School usually never tells kids that they don't have to do the pledge, meaning kids usually do it not knowing they can not do the pledge. I was using the unjust government as a example of why the pledge is unconstitutional, they cannot do what the founders did as they made a oath, allegiance means loyalty or commitment of a subordinate to a superior or of an individual to a group or cause. if one is truly loyal then they would stay with the country at all times even if they are doing something they disagree about, this was how the Nazis became so famous, a pledge. Also the pledge does infringe on the rights of the atheist or other religious person saying the pledge, it is saying that that person has to believe in God and since i already mentioned the school thing, that means Atheists and other religious people have to quit their beliefs and believe in God for Murica. Also not nearly every child is told to read the bible, unlike the Pledge, plus the bible says anyone who doesn't believe in Jesus as their savior goes to Hell, does that mean Innocent children go to Hell because they never learned about jesus? That infringes other religions as well as what if the child knew about Jesus but believed in another religion but was innocent? Do they go to Hell? Does that mean Gandhi is going to Hell even though he protected many animals and people and believed in equality because of religion?
Lexus

Con

Pro hasn't made any attempt at an argument in favor of the resolution, which means that he completely fails to meet his burden and thus, should lose this debate.

The choice of saying the pledge of allegiance is a choice. Saying the pledge does not mean that you are not following the rules of the constitution - just saying the pledge while being atheist doesn't mean anything. You are free to skip over "under God" or just not say the pledge at all. Having the pledge exist is not the problem about its constitutionality - forcing kids to say it is what is unconstitutional. But that isn't the debate - the debate is about the constitutionality of the pledge, in and of itself.

Vote con because of a lack of constructive arguments for pro.
Debate Round No. 3
3 comments have been posted on this debate. Showing 1 through 3 records.
Posted by APLU01 2 years ago
APLU01
Interesting, in all the modern schools i have been in it did the opposite...
Posted by gabbywolff 2 years ago
gabbywolff
personally if someones child got into some sort of trouble because he didn't say the pledge chances are he's a dweeb who just got on the teachers nerves
Posted by gabbywolff 2 years ago
gabbywolff
I stopped participating in the pledge of allegiance when I was in Middle School I never got in trouble. In High School the little goody goody's that got to do the morning announcements over the television said the pledge nobody participated the teachers didn't care they were too busy doing fecal matter that mattered. no pun intended
2 votes have been placed for this debate. Showing 1 through 2 records.
Vote Placed by KingDerekx 2 years ago
KingDerekx
APLU01LexusTied
Agreed with before the debate:-Vote Checkmark-0 points
Agreed with after the debate:-Vote Checkmark-0 points
Who had better conduct:--Vote Checkmark1 point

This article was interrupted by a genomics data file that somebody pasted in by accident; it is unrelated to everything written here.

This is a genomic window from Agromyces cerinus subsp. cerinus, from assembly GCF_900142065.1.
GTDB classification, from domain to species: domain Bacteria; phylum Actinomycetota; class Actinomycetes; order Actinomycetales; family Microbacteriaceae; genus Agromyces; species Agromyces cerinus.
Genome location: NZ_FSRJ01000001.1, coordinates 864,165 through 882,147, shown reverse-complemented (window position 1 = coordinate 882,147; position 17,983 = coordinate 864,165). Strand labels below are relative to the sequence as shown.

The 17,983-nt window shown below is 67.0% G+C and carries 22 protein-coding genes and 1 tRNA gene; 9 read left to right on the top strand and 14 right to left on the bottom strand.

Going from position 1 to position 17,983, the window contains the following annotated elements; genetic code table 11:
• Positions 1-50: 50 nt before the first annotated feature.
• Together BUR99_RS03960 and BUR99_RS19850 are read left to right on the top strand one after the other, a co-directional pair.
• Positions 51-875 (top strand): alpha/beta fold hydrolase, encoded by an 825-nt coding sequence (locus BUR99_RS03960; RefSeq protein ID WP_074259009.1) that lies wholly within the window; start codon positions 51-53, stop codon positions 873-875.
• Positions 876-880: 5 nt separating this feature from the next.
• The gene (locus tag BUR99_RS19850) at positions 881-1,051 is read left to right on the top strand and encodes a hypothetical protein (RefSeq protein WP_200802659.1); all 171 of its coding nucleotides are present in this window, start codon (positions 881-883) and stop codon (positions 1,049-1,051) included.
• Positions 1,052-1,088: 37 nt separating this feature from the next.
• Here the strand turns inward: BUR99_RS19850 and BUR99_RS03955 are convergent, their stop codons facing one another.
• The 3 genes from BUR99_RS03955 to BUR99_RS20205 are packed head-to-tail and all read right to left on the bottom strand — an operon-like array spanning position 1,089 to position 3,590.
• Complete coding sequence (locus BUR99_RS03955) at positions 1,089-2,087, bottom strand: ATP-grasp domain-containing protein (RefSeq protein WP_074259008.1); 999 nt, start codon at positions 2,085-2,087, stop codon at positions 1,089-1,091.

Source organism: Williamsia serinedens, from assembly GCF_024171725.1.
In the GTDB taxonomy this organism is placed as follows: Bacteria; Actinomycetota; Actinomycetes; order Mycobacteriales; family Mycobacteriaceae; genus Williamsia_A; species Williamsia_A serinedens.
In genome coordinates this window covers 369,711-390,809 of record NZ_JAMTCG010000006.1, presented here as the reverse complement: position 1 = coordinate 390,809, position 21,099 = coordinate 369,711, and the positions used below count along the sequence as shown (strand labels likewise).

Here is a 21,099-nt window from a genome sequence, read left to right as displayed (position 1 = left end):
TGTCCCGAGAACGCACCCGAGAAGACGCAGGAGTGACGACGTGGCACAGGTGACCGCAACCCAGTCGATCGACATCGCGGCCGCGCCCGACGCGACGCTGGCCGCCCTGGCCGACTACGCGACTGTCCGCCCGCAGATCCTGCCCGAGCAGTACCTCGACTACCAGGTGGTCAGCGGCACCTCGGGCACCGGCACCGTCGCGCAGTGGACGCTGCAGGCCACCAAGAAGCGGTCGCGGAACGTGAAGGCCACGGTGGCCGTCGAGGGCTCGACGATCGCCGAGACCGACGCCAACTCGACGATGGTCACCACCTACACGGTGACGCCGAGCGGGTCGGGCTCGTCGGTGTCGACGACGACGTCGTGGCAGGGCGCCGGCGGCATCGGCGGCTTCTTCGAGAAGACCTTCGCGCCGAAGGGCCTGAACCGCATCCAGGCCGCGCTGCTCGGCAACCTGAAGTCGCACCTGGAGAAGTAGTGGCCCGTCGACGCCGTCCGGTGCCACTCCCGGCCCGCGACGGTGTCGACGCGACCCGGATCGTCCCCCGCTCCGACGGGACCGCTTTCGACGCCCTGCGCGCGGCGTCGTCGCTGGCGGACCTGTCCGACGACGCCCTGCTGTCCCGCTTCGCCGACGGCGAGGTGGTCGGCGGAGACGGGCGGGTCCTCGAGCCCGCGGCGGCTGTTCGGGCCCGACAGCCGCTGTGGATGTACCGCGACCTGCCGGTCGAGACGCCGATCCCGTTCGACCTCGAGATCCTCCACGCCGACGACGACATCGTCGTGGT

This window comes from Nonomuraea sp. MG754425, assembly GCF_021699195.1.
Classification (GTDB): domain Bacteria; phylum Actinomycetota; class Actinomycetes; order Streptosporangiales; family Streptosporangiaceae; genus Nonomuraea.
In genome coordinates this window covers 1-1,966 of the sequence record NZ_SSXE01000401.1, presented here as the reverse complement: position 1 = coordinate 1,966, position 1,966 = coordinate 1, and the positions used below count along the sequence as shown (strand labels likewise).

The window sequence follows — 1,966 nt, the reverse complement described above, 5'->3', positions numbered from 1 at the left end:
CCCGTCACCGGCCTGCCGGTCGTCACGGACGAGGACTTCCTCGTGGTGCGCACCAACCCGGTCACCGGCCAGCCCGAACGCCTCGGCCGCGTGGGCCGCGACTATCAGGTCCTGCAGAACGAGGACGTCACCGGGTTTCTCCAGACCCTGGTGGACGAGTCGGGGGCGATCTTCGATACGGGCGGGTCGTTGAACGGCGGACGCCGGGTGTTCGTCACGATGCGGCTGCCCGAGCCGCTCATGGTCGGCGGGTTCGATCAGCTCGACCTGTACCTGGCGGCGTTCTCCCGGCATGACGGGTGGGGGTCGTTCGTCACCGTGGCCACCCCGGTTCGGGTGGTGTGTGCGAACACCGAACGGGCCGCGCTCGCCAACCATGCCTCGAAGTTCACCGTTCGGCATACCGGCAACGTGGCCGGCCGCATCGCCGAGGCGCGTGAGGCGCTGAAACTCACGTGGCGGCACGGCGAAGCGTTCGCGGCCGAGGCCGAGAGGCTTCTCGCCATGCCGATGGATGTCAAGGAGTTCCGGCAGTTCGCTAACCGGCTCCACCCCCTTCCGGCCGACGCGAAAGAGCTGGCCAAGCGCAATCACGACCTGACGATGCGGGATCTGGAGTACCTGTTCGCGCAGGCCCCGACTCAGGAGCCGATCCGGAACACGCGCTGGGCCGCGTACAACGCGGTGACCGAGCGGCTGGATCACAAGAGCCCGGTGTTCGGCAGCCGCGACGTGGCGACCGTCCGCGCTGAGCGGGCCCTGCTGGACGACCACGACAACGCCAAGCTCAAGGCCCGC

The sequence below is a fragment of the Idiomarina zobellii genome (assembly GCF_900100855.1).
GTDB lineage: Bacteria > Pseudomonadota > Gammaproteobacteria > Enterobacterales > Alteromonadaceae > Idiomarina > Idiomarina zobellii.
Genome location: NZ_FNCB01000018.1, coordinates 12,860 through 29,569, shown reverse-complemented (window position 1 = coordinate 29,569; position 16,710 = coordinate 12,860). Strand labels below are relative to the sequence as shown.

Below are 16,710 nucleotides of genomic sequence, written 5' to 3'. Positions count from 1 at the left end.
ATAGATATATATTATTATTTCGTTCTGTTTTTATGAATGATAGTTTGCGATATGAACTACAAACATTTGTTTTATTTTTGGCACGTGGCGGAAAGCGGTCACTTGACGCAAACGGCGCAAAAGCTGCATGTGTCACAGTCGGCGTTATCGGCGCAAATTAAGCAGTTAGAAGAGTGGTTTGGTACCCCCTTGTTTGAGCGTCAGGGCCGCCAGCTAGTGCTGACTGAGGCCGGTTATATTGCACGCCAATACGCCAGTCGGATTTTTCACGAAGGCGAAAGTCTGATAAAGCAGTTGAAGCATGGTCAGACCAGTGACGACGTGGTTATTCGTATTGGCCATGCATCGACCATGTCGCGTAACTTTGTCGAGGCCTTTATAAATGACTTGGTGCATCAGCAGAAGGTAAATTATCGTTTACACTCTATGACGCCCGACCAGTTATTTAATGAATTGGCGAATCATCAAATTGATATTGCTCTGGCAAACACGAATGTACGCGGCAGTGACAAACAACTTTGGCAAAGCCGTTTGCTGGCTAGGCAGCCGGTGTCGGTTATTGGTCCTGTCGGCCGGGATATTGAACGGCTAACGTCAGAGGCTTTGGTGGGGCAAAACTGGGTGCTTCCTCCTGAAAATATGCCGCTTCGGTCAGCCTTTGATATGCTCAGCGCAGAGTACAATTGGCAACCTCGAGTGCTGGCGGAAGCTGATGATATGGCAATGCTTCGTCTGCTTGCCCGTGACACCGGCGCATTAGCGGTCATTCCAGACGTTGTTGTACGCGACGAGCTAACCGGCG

Had better spelling and grammar:--Vote Checkmark1 point
Made more convincing arguments:-Vote Checkmark-3 points
Used the most reliable sources:--Vote Checkmark2 points
Total points awarded:03 
Reasons for voting decision: Here's a tip: Don't make the debate titled "Is the pledge of allegiance unconstitutional" if what you really want to debate is "Forcing children to say the pledge of allegiance in schools is unconstitutional". Pro kept repeating that same sentence over and over just in different form and at no point made any attempt to actually construct anything of value towards the actual debate's topic. Also why is the voting period for this set for six months when the person who even started this debate decided not to even post fully-fleshed out arguments at all? Con wins, no doubt about it. Don't need six months for anyone to figure that out.
Vote Placed by tejretics 2 years ago
tejretics
APLU01LexusTied
Agreed with before the debate:--Vote Checkmark0 points
Agreed with after the debate:--Vote Checkmark0 points
Who had better conduct:--Vote Checkmark1 point
Had better spelling and grammar:--Vote Checkmark1 point
Made more convincing arguments:-Vote Checkmark-3 points
Used the most reliable sources:--Vote Checkmark2 points
Total points awarded:03 
Reasons for voting decision: Pro basically asserts that the 1943 law entails that kids should *not* pledge. The pledge of allegiance is unconstitutional when children are *forced* to pledge -- but, according to Con, not in all cases. Pro says the pledge says people will never go against their country if they take the pledge, and asks what the case would be in an unjust government. This doesn't link to Con's argument at all, since this would only be if children are *forced* to pledge, which they aren't. Pro fails to fulfill their burden of proof, since Pro keeps ranting against a *forced* pledge of allegiance, while Con demonstrates that children are not forced to pledge their allegiance formally, which Pro drops throughout the debate. Pro's non-linking arguments were, ultimately, irrelevant, and failed to fulfill their burden of proof. At this point, there's nothing I can do but ignore the no-link arguments of Pro. Therefore, I vote Con.